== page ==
How different species of invasive crayfish interact with each other and affect their local environment has been uncovered for the first time by scientists at Queen Mary University of London.
17 February 2014
Managing the damage and impact of non-native or invasive species costs the UK nearly £2 bn per year.
The UK has seven species of crayfish with established populations – only one is a native species.
To examine how the various invasive species interact with each other, the scientists replicated the environment of crayfish species found in the Thames catchment area in 24 ponds to determine the effects on the native invertebrate community.
They also looked at how the presence of the crayfish affected ecosystem processes, such as the creation of organic matter and breakdown of waste products.
In addition, through field surveys at the ponds on Hampstead Heath and on the River Lea, the scientists determined how several species that are now co-existing in the wild actually 'fit' into the food web of the native community.
“We know that invasive species have a huge bearing on how native species inhabit the same environment - it’s no different for crayfish,” said co-author Jonathan Grey, Reader in Aquatic Biology at Queen Mary’s School of Biological and Chemical Sciences.
The researchers performed a dietary analysis by using a natural chemical signal in the species’ tissues to see what the crayfish were eating.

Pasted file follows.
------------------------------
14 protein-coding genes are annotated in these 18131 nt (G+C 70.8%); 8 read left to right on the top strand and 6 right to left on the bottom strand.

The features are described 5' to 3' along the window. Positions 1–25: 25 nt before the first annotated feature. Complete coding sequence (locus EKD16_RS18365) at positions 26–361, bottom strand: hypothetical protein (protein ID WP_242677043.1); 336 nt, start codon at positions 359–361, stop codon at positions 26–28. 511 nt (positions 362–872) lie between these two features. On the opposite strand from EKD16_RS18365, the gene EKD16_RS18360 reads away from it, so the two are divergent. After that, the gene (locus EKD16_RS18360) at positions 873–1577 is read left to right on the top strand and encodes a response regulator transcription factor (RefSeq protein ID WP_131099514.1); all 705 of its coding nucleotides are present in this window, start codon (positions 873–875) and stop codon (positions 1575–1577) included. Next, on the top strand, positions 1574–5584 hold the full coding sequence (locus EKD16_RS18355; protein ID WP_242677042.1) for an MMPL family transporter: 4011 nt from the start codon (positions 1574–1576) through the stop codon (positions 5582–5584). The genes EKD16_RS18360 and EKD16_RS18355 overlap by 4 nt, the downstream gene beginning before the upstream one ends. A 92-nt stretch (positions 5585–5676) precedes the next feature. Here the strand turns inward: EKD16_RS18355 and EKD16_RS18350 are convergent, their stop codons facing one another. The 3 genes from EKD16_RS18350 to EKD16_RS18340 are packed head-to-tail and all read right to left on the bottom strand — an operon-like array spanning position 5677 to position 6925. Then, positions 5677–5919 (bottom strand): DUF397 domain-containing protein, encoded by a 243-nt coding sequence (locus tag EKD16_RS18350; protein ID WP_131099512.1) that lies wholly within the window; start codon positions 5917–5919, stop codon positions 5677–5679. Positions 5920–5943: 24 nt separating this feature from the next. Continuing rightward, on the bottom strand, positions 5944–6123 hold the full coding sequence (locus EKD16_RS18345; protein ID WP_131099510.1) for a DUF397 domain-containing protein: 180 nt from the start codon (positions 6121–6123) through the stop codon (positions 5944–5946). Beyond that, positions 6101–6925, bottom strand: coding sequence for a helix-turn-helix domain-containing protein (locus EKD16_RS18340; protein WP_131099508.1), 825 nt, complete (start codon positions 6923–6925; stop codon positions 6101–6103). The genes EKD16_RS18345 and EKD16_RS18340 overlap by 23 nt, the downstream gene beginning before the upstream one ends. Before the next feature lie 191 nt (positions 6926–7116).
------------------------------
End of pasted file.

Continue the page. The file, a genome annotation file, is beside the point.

Co-author Michelle Jackson, who is now based at the University of Pretoria, explained: “Our experiments showed that the four crayfish species had distinct diets, which means they could coexist in the wild with few competitive interactions.”
“This variation in diet resulted in different impacts on the native invertebrate community and the breakdown of leaf litter.”
The team found many differences in the diet and behaviour of the crayfish, painting a complicated web of interactions between the species, including:
Dr Jackson commented: “With increasing rates of invasion it is important to understand how invaders interact with each other. Most studies consider single species in isolation but this is the first time we’ve considered the impact of multiple crayfish at one time.”
Dr Grey added: “We’ve demonstrated that multiple non-native crayfish species can coexist in the same habitat. Clearly they do not all have the same effects on ecosystems. Unfortunately what we have learned from 40 years of research on signal crayfish is not necessarily applicable to these more recent invaders from a management perspective.”
For more information about MSc Freshwater and Marine Ecology at Queen Mary, visit the School of Biological and Chemical Sciences website.
Niche differentiation among invasive crayfish and their impacts on ecosystem structure and functioning was published in the journal Freshwater Biology on Monday 17 February.
For media information, contact:Sarah Birdsall